Michael Musto on the 21 Movies That Shaped Him

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Michael Musto on the 21 Movies That Shaped Him

Movies are the spirit of life

When I was growing up in Brooklyn in the 1960s, movies were quite accessible thanks to the nearby Walker Theater, where recent releases dropped by for a mere dollar and no cents. Most of them were flops which had crash-landed there, but I almost always found something fascinatingly cathartic about watching them. And occasionally, there would be a first-rate gem that would end up there by surprise, like a diamond you find at a flea market.

What’s more, I’d once in a while find myself in a full-priced theater, catching four-star stuff that was in a whole other league. But whatever the film, I quickly found that cinema was an escape, a glamorous illusion and an education, a feeling that’s stayed with me ever since. The acting, dialogue, locations and music combined for experiences that added enchantment and taught me the importance of popular entertainment, even when it wasn’t that popular.

Here are the flicks that flickered most brightly before my eyes and helped form my persona.

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“Cleopatra” (1963) — I saw this with the folks at a real theater, and my dad even bought me a Cleopatra ring in the lobby on the way in (an act that definitely had a lasting effect). The movie was long, but luxurious, and I was too young to realize that the styles were ’60s more than ancient-Egyptian. Who cared? La Liz was glorious, even when croaking “Caesar, what’s boining?” LOL!

“Robin and the Seven Hoods” (1964) — A glorified Rat Pack goof-off session, this was no classic, but it provided an interesting peek into their good-timing ways and musicality.

“The Yellow Rolls-Royce” (1964) — A fancy car is passed on from one bunch of international stars to another, and I loved the vehicle, as it were.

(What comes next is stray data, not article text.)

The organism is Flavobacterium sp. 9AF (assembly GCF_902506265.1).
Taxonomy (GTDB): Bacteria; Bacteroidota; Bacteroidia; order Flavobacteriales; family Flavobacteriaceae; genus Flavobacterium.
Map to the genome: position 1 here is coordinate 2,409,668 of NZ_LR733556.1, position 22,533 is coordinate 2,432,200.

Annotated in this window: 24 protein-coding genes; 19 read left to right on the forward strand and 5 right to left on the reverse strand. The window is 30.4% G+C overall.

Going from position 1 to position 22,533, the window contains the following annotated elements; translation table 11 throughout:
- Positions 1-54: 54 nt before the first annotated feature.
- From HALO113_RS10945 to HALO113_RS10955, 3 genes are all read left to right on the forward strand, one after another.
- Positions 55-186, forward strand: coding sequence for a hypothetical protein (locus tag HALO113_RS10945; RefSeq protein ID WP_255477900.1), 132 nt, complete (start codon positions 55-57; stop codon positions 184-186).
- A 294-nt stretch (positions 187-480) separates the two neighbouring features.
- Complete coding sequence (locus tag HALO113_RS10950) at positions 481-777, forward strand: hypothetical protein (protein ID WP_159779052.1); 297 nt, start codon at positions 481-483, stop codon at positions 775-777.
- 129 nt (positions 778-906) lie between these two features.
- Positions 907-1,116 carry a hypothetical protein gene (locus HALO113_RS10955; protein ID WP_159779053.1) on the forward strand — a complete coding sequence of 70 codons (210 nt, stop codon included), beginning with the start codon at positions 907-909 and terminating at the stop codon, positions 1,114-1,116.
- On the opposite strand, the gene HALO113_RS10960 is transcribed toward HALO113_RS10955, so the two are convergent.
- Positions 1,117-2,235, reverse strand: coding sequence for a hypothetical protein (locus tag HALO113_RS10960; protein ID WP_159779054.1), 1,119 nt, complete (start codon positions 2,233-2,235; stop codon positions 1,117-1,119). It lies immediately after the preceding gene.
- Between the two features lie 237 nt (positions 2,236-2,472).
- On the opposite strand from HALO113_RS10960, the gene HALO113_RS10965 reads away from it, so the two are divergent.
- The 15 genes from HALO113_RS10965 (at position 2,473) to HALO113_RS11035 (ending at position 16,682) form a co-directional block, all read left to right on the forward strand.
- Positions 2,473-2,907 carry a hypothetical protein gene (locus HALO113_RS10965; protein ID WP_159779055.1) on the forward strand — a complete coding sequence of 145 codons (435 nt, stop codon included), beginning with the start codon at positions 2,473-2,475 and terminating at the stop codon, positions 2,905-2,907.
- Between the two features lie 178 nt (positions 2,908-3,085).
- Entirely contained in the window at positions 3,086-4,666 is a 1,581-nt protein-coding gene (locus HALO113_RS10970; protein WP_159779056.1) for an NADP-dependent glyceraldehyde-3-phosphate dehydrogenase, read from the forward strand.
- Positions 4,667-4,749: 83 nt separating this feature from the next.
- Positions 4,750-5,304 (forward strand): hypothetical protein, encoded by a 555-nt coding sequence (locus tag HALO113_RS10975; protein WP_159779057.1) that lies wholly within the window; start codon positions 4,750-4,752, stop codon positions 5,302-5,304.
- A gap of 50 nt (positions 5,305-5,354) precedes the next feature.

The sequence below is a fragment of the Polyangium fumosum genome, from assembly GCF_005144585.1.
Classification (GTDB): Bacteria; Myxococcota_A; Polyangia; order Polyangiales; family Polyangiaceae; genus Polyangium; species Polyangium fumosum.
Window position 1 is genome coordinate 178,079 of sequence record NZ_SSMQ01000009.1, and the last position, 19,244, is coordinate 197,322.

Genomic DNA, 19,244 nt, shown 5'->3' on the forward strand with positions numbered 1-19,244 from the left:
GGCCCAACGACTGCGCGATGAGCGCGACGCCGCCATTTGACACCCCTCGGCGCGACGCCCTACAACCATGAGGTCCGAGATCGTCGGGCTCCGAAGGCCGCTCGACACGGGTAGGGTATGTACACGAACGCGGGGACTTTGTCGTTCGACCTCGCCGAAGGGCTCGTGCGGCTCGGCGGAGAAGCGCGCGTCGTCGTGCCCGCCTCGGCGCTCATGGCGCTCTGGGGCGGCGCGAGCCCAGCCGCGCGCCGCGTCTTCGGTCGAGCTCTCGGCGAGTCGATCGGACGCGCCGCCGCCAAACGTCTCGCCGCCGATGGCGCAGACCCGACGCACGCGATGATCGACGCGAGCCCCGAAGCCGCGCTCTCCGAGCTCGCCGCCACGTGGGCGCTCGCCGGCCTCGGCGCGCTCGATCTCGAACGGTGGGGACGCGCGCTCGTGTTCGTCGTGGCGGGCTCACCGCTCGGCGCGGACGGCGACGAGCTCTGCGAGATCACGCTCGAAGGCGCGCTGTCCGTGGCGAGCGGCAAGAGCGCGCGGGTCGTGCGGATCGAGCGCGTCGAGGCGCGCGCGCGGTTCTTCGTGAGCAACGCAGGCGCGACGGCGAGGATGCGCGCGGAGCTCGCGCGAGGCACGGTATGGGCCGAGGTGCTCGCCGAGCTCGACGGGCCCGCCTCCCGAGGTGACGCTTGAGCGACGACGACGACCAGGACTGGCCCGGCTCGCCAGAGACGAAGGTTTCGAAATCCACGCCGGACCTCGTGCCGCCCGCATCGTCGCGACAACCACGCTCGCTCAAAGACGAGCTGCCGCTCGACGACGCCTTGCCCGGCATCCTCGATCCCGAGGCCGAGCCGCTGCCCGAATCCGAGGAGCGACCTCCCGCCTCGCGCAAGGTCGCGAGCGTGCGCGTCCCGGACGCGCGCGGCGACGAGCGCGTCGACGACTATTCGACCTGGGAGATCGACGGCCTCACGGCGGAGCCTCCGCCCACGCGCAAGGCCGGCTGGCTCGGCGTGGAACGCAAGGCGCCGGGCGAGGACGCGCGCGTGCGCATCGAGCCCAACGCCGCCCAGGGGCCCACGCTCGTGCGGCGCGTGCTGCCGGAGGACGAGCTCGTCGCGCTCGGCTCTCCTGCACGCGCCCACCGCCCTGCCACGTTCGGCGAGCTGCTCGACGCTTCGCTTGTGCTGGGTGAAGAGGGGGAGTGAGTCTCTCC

“The Sound of Music” (1965) — From the second Julie Andrews started swirling around the Alps, I was in love with this thrilling, charming, romantic musical which brought together nuns, Nazis and puppets for a perfect result. My hills were alive indeed — and the film totally holds up, just like good lederhosen.

“The Trouble With Angels” (1966) — There were yet more nuns (this time sans Nazis) in this delightful comedy featuring priceless Hayley Mills, wonderful Mother Superior Rosalind Russell and Gypsy Rose Lee as a nouveau dance teacher! Where “Angels” went, I followed.

“Hawaii” (1966) — Julie Andrews was becoming my favorite, even though some of the details of this lengthy melodrama about a missionary’s life in 19th century Hawaii eluded me. It was a tough sit for a kid, but I could sense its importance.

“Fantastic Voyage” (1966) — Raquel Welch, Stephen Boyd and other stars are miniaturized, placed on a tiny submarine and injected into a man’s bloodstream, aiming to remove a blood clot in his brain. So bizarre, so gorgeous. I was truly enthralled.

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“The Taming of the Shrew” (1967) — Liz Taylor and Richard Burton helped enlighten me to Shakespeare with this bawdy Franco Zeffirelli-directed romp, which was mainly about Liz’s bosoms, but which also boasted lots of good acting and fine wordplay.